Dr Shue Tuck Wong - Professor of Geography (retired) at Simon Fraser University, British Columbia, Canada
Shortly after Japan invaded Malaya, December 8, 1941, and the fall of Singapore, February 15, 1942, the Japanese Imperial Army initiated the Sook Ching (liquidation) policy of killing the Chinese in Singapore. This large-scale elimination scheme wiped out approximately 25,000 to 50,000 Chinese, and subsequently extended to Malaya where another 50,000 to 75,000 civilians were slaughtered.
Although there was killing in virtually every state during the Japanese Occupation, the state which suffered the most was Negeri Sembilan. Nearly 5,000 Chinese were massacred in five districts during the month of March 1942. In Jelebu district alone, the Japanese soldiers killed a total of 1,474 out of 2,000 Chinese from Jelulong village, in less than a day on March 18,1942.
Despite the continuous claims for compensation filed to the Japanese government by the survivors of the massacre in Negeri Sembilan,not a single cent cent was paid to the survivors and their families over the last seventy-two years. Given the ugly record of Japan's war crimes in Malaya, Singapore and the other South Pacific countries in World War II, should Japan be allowed to continue in silence, or should she even be considered for membership in the U.N. Security Council? If postwar Germany can make amends with the Jewish people for the Nazi crimes of the Holocaust, why can't Japan do likewise?
Professor Wong has
also written a general article about the Japanese Occupation of Malaya prior to
the previous article. See Shue Tuck Wong, "Tiger Under the Rising Sun: The
Japanese Occupation of Malaya, 1942-1945," Asian Profile, Vol.25, No 6
(December 1997), pp.455-471. Here is the abstract.
Between 1940 and 1950, Malaya underwent a period of trial -- a period which greatly influenced the course of future political development of the country toward federation in 1947 and the eventual evolution of Malayan nationhood in 1957.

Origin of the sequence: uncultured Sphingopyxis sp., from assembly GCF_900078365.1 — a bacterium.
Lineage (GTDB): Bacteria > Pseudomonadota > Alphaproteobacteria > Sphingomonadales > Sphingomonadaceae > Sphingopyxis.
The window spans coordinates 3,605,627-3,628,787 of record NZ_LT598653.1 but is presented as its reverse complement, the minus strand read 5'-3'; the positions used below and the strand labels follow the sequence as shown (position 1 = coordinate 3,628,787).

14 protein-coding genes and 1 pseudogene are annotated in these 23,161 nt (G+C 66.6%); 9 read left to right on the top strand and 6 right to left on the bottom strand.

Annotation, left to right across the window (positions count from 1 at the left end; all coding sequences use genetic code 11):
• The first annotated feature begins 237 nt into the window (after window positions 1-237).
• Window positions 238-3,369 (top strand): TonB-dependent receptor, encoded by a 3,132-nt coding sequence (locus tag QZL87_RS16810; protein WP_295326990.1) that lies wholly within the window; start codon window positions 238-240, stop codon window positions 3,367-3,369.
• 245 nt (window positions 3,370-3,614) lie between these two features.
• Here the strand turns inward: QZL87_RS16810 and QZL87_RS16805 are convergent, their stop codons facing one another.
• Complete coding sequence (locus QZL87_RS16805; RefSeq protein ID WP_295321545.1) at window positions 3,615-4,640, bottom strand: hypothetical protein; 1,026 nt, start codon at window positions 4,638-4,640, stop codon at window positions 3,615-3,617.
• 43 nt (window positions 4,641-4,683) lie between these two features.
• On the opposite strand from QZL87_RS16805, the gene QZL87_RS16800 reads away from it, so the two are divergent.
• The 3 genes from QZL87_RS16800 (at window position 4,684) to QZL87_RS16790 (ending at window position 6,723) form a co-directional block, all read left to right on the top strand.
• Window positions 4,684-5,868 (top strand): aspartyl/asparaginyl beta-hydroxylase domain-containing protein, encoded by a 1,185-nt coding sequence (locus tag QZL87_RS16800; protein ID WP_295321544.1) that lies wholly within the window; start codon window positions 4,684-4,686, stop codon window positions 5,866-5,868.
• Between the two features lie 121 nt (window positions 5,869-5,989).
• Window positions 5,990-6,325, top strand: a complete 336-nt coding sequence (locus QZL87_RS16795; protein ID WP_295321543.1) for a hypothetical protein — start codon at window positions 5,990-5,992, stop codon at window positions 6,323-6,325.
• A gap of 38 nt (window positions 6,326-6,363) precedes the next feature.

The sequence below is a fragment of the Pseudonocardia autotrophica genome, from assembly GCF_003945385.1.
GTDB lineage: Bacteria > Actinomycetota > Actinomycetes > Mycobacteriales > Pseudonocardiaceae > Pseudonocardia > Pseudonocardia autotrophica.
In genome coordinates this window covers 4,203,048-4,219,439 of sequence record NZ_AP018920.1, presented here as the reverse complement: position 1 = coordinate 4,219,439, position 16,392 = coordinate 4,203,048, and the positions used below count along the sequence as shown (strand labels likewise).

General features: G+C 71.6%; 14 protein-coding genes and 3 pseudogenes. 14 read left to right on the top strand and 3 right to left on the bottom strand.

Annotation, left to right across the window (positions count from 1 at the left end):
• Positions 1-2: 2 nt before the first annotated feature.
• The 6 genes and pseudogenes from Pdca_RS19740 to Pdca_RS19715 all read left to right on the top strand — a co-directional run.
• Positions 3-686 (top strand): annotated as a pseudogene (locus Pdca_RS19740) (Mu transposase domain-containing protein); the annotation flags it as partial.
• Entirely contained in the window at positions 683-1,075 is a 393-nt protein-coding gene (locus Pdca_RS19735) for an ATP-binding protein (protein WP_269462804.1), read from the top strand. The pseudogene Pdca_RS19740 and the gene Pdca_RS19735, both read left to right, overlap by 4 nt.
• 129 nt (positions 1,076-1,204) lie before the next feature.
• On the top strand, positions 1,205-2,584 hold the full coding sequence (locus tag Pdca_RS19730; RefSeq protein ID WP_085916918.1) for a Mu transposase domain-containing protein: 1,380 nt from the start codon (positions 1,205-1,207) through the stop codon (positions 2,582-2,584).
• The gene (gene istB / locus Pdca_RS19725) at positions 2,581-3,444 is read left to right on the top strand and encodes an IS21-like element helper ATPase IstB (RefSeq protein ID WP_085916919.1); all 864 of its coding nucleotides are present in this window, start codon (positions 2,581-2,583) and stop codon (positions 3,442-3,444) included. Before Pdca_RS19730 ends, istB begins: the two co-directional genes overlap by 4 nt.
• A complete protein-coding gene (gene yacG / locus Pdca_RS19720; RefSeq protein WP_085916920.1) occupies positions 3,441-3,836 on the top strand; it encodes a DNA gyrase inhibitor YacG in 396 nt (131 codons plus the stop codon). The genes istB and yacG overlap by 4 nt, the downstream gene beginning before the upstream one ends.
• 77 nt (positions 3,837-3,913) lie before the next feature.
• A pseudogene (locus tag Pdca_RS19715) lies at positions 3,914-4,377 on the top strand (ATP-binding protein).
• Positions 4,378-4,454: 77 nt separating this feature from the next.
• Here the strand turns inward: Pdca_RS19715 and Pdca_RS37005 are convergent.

Although there were some Chinese demonstrations against the Japanese aggression on China in 1937, hardly any visible form of nationalism was manifested by the Malayan population on the political scene until 1942. British colonial policy was mainly interested in resources development and in protecting the rights of the Malays from encroachment by the Chinese and the Indians. Politics was discouraged under the British protectorate government as it was considered a threat to British power. Consequently, whatever nationalist sentiment was expressed by any communal group, whether by the Malay or the Chinese, was only in a mild form. This passive outlook, however, changed when Japan invaded and conquered Malaya. The Japanese Imperial Army took over the reins of British rule on February 1942 and administered Malaya until September 1945. Thus for three-and-a-half years the Tiger was under the Rising Sun (Tiger was the Symbol of Malaya). During this period, the Japanese Military Administration had inculcated into the plural society a sense of Asian consciousness -- a national awareness which ultimately paved the way for the political independence of Malaya in 1957.
I have testified my views on my experience living under the Japanese Occupation. See The Star Link: http://rage.com.my/survivors-contribution or by Youtube https://www.youtube.com/watch?v=n1uyZy4X9jo